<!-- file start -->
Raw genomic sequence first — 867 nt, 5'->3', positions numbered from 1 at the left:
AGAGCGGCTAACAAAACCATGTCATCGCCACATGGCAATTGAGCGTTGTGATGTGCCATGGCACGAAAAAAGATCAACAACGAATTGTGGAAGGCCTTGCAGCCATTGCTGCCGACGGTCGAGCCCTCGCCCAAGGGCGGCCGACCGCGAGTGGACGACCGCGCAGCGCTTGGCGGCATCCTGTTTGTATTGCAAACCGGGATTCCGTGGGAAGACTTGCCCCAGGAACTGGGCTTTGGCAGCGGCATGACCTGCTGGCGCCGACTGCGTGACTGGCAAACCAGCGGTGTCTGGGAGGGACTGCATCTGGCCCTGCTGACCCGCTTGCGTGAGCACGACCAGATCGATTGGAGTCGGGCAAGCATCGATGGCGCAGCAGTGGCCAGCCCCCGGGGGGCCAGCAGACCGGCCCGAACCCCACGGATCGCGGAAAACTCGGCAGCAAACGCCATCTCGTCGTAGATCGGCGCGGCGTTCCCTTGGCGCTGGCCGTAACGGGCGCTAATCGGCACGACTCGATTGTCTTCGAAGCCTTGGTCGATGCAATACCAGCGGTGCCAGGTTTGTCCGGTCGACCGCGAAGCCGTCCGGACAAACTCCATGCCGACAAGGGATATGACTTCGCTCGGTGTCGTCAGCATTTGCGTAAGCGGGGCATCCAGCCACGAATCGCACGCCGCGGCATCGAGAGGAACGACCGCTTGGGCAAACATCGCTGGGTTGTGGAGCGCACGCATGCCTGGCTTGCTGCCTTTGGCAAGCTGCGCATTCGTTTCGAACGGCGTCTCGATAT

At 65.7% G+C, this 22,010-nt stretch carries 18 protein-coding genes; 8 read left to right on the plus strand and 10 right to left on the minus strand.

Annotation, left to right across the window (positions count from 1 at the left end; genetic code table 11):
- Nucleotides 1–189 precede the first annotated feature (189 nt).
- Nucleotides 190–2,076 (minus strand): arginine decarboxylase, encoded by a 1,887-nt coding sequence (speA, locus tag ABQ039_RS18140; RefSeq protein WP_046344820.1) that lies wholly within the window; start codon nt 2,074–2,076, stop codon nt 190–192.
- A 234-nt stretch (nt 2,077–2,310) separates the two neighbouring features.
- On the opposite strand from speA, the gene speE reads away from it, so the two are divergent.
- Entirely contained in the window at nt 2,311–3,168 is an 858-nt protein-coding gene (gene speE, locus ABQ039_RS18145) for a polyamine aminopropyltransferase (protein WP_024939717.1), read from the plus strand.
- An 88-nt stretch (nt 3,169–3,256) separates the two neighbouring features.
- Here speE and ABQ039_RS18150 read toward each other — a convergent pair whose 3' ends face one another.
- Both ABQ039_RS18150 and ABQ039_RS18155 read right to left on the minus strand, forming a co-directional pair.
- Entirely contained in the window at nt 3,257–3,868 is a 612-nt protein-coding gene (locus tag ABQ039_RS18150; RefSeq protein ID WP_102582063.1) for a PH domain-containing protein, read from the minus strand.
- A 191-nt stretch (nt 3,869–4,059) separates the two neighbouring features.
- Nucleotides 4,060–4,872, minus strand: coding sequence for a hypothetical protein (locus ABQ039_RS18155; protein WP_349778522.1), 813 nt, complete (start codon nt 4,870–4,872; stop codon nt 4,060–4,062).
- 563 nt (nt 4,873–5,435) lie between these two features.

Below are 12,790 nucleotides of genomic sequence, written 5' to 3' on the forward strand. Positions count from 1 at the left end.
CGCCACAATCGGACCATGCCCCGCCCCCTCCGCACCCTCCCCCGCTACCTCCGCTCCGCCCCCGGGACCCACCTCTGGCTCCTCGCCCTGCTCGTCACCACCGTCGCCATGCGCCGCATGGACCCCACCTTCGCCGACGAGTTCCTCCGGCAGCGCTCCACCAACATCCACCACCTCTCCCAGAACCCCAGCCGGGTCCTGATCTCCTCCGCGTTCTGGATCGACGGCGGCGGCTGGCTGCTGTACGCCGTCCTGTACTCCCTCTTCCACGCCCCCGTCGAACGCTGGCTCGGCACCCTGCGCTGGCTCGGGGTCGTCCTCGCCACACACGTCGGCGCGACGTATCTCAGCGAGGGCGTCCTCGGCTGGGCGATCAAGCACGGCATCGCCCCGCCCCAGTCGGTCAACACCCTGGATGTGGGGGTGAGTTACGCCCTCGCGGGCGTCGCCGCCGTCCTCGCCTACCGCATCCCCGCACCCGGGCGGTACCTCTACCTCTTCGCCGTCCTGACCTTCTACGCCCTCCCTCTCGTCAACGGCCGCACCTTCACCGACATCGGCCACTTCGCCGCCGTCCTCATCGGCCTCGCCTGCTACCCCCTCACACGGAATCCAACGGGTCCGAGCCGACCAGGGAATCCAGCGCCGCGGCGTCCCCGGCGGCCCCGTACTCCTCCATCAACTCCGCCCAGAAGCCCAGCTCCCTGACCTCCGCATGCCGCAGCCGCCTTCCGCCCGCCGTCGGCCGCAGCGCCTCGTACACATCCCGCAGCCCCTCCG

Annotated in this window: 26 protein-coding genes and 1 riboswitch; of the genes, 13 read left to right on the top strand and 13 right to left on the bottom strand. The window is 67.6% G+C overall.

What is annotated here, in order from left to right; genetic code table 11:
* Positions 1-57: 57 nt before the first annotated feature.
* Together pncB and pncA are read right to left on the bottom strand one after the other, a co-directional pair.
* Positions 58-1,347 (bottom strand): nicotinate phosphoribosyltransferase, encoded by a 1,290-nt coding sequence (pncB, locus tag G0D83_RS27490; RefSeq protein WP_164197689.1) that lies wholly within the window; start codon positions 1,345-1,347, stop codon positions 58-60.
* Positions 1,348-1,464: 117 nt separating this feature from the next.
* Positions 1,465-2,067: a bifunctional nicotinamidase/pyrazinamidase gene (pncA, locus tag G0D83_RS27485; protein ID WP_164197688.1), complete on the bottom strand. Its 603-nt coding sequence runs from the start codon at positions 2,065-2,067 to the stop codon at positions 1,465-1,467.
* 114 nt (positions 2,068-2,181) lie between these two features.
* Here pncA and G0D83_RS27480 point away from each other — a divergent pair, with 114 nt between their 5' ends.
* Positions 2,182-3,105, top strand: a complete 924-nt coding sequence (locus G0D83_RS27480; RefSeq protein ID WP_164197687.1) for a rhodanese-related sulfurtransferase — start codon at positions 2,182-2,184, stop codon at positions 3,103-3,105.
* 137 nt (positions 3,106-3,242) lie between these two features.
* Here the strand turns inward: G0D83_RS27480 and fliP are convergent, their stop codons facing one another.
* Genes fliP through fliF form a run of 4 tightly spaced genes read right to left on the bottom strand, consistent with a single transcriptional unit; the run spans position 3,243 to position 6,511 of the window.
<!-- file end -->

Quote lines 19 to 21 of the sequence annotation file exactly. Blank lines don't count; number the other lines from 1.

Annotated in this window: 26 protein-coding genes and 1 riboswitch; of the genes, 13 read left to right on the top strand and 13 right to left on the bottom strand. The window is 67.6% G+C overall.

What is annotated here, in order from left to right; genetic code table 11:
* Positions 1-57: 57 nt before the first annotated feature.